The Roman oil lamp, originally called a ‘lychnus’, from the Greek ‘λυχνος’, has been almost unparalleled in its distribution throughout the Empire. First developed towards the end of the Hellenistic period, oil lamps were to keep their general shape longer than any other item of pottery throughout the Mediterranean. The vast trade networks set with the expansion of the Roman Empire allowed this item to be spread across Europe, Eastern Asia and Northern Africa.
North African Roman Terracotta Oil Lamp with Rosettes
An Ancient Roman terracotta oil lamp featuring a sturdy biconical body and an outward-sloping shoulder, separated from the sunken discus by a raised rim. Five rosettes decorate the shoulder together with three draping grooves to the front. The cylindrical nozzle is reminiscent of Loeschcke type IX lamps, displaying a bevelled top and a rounded flat tip. The reverse features a circular base marked by a shallow groove. Some of the original deep red slip remains on the vessel.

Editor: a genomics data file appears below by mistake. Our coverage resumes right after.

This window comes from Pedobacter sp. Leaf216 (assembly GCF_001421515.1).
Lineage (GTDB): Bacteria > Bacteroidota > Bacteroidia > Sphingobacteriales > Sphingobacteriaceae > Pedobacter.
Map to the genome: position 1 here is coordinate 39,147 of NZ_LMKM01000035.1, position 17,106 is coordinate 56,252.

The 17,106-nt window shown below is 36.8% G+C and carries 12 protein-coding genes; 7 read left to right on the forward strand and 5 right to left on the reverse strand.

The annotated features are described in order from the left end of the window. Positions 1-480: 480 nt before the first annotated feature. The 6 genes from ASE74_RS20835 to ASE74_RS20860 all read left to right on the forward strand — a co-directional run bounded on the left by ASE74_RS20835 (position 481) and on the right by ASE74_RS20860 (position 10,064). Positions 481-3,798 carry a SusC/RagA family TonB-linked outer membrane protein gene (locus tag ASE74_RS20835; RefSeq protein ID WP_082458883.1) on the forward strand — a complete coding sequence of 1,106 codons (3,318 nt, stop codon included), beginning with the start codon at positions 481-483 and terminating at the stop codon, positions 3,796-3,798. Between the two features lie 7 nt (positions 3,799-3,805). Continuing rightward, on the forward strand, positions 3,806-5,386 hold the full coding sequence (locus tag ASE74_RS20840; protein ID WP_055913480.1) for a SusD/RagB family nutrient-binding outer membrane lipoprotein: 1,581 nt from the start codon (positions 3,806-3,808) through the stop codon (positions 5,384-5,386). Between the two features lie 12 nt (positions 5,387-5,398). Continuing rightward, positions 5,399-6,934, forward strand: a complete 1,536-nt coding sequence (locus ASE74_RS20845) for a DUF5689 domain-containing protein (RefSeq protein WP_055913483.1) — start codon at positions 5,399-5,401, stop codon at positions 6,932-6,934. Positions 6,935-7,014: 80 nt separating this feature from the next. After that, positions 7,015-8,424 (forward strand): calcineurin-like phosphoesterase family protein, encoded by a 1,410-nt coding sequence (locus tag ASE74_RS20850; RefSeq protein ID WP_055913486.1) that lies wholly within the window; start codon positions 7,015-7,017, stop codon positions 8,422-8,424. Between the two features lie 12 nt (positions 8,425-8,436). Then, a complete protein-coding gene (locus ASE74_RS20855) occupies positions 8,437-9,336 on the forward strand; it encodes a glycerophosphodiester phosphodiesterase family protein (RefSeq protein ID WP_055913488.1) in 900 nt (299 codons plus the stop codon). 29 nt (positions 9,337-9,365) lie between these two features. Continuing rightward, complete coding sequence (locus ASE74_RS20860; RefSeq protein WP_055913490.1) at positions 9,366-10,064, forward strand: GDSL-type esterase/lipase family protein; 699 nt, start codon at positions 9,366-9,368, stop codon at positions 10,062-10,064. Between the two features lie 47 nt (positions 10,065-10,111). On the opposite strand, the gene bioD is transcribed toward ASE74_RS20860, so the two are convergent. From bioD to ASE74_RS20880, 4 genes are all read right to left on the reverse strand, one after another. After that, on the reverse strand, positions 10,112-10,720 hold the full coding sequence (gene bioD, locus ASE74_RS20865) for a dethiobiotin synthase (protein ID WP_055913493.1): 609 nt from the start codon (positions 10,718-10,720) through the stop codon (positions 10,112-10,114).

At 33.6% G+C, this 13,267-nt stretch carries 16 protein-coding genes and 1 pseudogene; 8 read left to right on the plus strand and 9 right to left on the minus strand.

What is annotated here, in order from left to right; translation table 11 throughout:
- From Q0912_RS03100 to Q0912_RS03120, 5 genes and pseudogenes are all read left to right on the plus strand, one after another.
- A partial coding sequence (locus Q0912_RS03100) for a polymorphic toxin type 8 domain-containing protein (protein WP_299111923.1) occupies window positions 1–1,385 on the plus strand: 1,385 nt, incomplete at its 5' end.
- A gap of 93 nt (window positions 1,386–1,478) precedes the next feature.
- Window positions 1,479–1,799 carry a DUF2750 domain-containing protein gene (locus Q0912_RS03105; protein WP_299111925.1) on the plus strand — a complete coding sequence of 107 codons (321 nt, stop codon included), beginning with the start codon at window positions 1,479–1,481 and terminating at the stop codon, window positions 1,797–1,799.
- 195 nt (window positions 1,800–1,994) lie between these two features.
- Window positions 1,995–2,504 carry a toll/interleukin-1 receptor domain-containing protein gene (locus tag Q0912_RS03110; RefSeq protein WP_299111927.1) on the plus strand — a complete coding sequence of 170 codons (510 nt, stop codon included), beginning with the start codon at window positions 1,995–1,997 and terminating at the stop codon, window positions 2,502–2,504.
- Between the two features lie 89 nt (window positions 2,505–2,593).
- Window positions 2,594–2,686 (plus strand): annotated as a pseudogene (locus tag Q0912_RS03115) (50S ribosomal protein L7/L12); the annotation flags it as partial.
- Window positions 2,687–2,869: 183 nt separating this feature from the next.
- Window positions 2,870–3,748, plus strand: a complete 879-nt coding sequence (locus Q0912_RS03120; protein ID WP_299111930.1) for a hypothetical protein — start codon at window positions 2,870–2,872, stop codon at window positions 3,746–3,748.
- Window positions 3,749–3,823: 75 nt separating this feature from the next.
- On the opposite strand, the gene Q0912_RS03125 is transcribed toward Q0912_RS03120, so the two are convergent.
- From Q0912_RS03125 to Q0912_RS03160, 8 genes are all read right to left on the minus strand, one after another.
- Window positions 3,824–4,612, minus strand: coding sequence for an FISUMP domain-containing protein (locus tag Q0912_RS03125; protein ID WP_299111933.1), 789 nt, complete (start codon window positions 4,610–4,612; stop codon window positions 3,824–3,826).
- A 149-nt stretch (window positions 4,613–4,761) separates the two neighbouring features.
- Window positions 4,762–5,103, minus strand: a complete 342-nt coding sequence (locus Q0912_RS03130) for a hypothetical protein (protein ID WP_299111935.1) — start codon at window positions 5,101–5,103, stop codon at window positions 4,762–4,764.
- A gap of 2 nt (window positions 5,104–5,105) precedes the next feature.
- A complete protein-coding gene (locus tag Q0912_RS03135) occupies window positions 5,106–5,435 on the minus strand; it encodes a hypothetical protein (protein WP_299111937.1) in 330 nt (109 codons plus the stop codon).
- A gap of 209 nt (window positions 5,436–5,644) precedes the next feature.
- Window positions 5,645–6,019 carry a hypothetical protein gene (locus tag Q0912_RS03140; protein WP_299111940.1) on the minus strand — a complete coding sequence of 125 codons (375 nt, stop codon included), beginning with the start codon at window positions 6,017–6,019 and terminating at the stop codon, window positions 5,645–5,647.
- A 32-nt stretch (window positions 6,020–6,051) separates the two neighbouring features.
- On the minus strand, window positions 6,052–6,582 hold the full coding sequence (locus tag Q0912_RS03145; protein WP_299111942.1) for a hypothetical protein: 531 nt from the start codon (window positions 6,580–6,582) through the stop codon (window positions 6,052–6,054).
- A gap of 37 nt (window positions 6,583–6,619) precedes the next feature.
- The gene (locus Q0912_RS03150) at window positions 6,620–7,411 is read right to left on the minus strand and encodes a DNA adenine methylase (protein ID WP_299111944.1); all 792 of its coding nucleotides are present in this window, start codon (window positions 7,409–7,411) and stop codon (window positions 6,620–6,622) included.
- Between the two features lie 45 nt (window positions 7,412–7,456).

Provenance: Ex major S.M., London, Collection 1970-2010.
Condition: Fine Condition.